The Tax Cuts and Jobs Act (TCJA) has ushered in a new era of international taxation, transforming the rules that govern the global economic landscape. Designed to enhance the competitiveness of U.S. companies on the global stage and attract increased investment to the United States, the TCJA is a multifaceted reform. While it primarily focuses on bolstering the global standing of U.S. entities, the legislation also endeavors to address concerns related to base erosion and profit shifting through the introduction of new anti-abuse rules. Let's delve into the major alterations that have unfolded for U.S. multinational entities.
Adoption of a Territorial Tax System
A cornerstone of the TCJA is the adoption of a territorial tax system. This seismic shift is embodied in the establishment of a participation exemption system for the taxation of foreign source income. Under this system, a 100-percent 'dividends received deduction' (DRD) is permitted for foreign-source dividends received by domestic corporations.
However, to qualify for the DRD, a domestic corporation must meet specific criteria, including classification as a U.S. shareholder and ensuring the foreign corporation in question is not a passive foreign investment company (PFIC). The legislation employs safeguards to prevent abuse; for instance, the DRD is unavailable for dividends received from a controlled foreign corporation (CFC) if the dividend is a hybrid dividend that conferred a deduction or other tax benefit in a foreign country.
Furthermore, the provision imposes a holding period requirement and applies to distributions made after December 31, 2017. This holding period mandates that a domestic corporation cannot claim a DRD if the shares are held for 365 days or less during the 731-day period beginning one year before the shares become ex-dividend with respect to the dividend.
Another critical component of the TCJA is the introduction of a transition tax targeting accumulated post-1986 deferred foreign income of specified foreign corporations. For the last taxable year commencing before January 1, 2018, any U.S. shareholder of a specified foreign corporation is required to include in income their pro-rata share of this deferred foreign income.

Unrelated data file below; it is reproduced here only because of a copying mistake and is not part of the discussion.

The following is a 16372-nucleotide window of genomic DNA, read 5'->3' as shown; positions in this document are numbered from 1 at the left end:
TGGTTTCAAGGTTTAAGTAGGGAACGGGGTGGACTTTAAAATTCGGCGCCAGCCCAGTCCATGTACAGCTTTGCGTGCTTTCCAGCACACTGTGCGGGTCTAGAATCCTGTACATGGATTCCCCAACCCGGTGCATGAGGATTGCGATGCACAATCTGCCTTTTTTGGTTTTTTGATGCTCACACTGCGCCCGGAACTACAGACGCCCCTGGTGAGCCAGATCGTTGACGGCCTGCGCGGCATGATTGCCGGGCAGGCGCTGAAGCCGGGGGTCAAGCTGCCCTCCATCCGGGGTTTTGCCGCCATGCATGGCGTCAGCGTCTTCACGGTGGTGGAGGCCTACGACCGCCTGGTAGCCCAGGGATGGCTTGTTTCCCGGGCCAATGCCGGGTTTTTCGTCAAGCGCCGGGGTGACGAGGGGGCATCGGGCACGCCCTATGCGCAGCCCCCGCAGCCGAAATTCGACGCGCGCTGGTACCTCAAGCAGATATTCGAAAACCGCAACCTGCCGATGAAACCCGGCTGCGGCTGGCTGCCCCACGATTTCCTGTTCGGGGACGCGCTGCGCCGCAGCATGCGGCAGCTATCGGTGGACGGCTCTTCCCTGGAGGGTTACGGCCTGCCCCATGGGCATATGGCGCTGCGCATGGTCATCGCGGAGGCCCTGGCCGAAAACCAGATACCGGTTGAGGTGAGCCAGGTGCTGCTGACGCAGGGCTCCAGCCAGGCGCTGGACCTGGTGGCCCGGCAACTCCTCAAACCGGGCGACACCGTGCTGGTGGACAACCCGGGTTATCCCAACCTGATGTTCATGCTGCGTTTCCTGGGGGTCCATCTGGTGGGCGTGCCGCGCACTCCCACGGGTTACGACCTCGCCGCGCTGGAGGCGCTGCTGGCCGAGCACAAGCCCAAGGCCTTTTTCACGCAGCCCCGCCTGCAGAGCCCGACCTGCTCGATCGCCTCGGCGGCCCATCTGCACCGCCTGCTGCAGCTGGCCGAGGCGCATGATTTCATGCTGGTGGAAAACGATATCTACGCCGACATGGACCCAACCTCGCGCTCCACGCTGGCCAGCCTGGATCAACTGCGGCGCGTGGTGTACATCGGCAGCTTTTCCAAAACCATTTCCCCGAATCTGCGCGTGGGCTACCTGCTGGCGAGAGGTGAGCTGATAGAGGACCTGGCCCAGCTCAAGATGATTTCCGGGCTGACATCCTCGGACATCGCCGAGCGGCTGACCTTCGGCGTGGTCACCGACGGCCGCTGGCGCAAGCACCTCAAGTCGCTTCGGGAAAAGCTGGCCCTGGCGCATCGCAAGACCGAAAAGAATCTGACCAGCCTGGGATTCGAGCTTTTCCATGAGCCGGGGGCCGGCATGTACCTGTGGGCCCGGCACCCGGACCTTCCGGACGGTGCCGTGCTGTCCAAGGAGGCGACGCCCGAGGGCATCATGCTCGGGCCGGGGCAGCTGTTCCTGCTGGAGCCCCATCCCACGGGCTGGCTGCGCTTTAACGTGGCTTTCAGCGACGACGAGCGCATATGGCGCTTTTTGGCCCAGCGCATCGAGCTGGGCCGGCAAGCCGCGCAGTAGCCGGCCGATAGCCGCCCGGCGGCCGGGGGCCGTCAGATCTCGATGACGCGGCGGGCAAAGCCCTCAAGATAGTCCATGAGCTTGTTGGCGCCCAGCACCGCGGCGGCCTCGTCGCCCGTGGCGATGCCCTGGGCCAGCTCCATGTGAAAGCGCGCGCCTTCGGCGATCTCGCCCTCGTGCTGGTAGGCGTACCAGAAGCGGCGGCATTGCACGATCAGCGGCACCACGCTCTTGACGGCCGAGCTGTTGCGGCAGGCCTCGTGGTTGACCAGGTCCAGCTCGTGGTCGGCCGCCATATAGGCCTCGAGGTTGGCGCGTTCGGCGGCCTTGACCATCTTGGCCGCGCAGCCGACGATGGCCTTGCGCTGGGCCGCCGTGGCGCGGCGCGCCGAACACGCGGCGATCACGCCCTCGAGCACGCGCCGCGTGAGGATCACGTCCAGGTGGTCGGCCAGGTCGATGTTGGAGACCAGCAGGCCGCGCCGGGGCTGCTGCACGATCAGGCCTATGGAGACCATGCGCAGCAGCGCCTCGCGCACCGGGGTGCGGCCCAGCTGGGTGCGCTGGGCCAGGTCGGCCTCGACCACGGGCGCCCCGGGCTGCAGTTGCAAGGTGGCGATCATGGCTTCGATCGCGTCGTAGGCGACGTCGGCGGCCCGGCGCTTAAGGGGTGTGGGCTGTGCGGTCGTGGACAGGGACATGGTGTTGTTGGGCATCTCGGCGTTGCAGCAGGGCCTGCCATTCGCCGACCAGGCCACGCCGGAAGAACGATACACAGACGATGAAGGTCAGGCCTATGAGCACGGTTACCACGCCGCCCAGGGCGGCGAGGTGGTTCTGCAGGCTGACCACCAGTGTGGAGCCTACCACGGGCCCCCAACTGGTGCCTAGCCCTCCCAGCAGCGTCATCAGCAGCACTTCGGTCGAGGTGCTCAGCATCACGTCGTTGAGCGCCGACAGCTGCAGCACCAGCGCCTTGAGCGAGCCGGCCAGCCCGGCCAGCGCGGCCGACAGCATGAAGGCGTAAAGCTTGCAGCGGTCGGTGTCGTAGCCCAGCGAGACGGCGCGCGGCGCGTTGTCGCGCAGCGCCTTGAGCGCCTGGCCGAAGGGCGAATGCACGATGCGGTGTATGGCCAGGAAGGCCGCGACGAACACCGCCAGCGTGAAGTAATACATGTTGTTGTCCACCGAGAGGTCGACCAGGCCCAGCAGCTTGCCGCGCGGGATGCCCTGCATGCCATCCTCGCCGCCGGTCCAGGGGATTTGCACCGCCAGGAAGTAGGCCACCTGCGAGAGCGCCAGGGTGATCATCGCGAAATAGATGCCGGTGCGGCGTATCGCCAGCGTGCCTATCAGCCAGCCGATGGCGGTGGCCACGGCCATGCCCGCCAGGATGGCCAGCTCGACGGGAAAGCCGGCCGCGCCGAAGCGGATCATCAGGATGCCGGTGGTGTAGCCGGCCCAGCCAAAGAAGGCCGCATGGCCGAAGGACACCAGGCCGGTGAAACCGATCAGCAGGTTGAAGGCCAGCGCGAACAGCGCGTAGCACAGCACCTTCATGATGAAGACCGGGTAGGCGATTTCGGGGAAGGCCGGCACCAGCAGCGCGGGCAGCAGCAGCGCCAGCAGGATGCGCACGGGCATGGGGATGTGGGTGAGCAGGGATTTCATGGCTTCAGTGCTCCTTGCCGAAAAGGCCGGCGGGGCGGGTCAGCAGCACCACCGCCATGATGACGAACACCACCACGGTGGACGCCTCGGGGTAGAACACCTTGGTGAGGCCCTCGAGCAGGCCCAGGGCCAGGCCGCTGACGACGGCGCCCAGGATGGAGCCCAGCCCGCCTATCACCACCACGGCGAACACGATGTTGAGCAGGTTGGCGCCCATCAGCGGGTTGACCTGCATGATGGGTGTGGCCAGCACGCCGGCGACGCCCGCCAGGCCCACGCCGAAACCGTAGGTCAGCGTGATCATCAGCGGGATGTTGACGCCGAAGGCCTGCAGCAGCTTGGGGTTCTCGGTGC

This provision aims to tax foreign source income currently held offshore. The tax rates on foreign earnings are bifurcated – 15.5 percent for cash and cash equivalents, and 8 percent for all other earnings. Notably, U.S. shareholders can opt for installment payments over an eight-year period. The installment plan spans the first five years at 8 percent of net tax liability, followed by 15 percent in the sixth year, 20 percent in the seventh year, and the remaining 25 percent in the eighth year.
Reduced Rates on Foreign-Derived Intangible Income and Global Intangible Low-Taxed Income
The TCJA introduces a new section (section 250) to the Internal Revenue Code, offering domestic corporations reduced U.S. tax rates on foreign-derived intangible income and global intangible low-taxed income.
For taxable years between December 31, 2017, and January 1, 2019, the effective tax rate on foreign-derived intangible income is 21.875 percent, while the effective tax rate on global intangible low-taxed income is 17.5 percent. Subsequently, for taxable years between December 31, 2018, and January 1, 2026, the effective rates drop to 12.5 percent and 10 percent, respectively. From December 31, 2025, onwards, the effective rates settle at 15.625 percent for foreign-derived intangible income and 12.5 percent for global intangible low-taxed income.
The TCJA introduces a spectrum of other modifications and provisions:
- Modifications to the Foreign Tax Credit System: This involves the repeal of the section 902 indirect foreign tax credit, the repeal of section 863(b) source rules, and the creation of a new foreign tax credit basket for foreign branch income.
- Modifications to the Subpart F Provisions: Key alterations include the repeal of foreign base company rules for shipping and oil-related income, modifications to stock attribution rules for determining CFC status, elimination of the 30-day control requirement before Subpart F inclusions apply, and the inclusion of global intangible low-taxed income similar to Subpart F inclusions.
- New Provisions Targeting Base Erosion and Profit Shifting: The TCJA takes a stand against abusive practices with the imposition of a base erosion minimum tax, revisions to definitions, and the requirement of specific valuation methods. Additionally, the legislation denies a deduction for certain related party payments tied to a hybrid transaction or hybrid entity and disallows reduced tax rates on dividends received from expatriated entities.
These anti-abuse rules align with the recommendations of the Organization for Economic Cooperation and Development (OECD) BEPS project and the Model Tax Treaty released by the U.S. Treasury Department in 2016. The latter mandates meeting specific base erosion tests before an entity qualifies for treaty benefits.
The Tax Cuts and Jobs Act has engineered a paradigm shift in international taxation. While aiming to fortify the competitive position of U.S. entities globally, it also addresses concerns related to base erosion and profit shifting through a comprehensive set of provisions. As the global tax landscape evolves, businesses and tax professionals navigate this intricate terrain, adapting to the new norms set by the TCJA.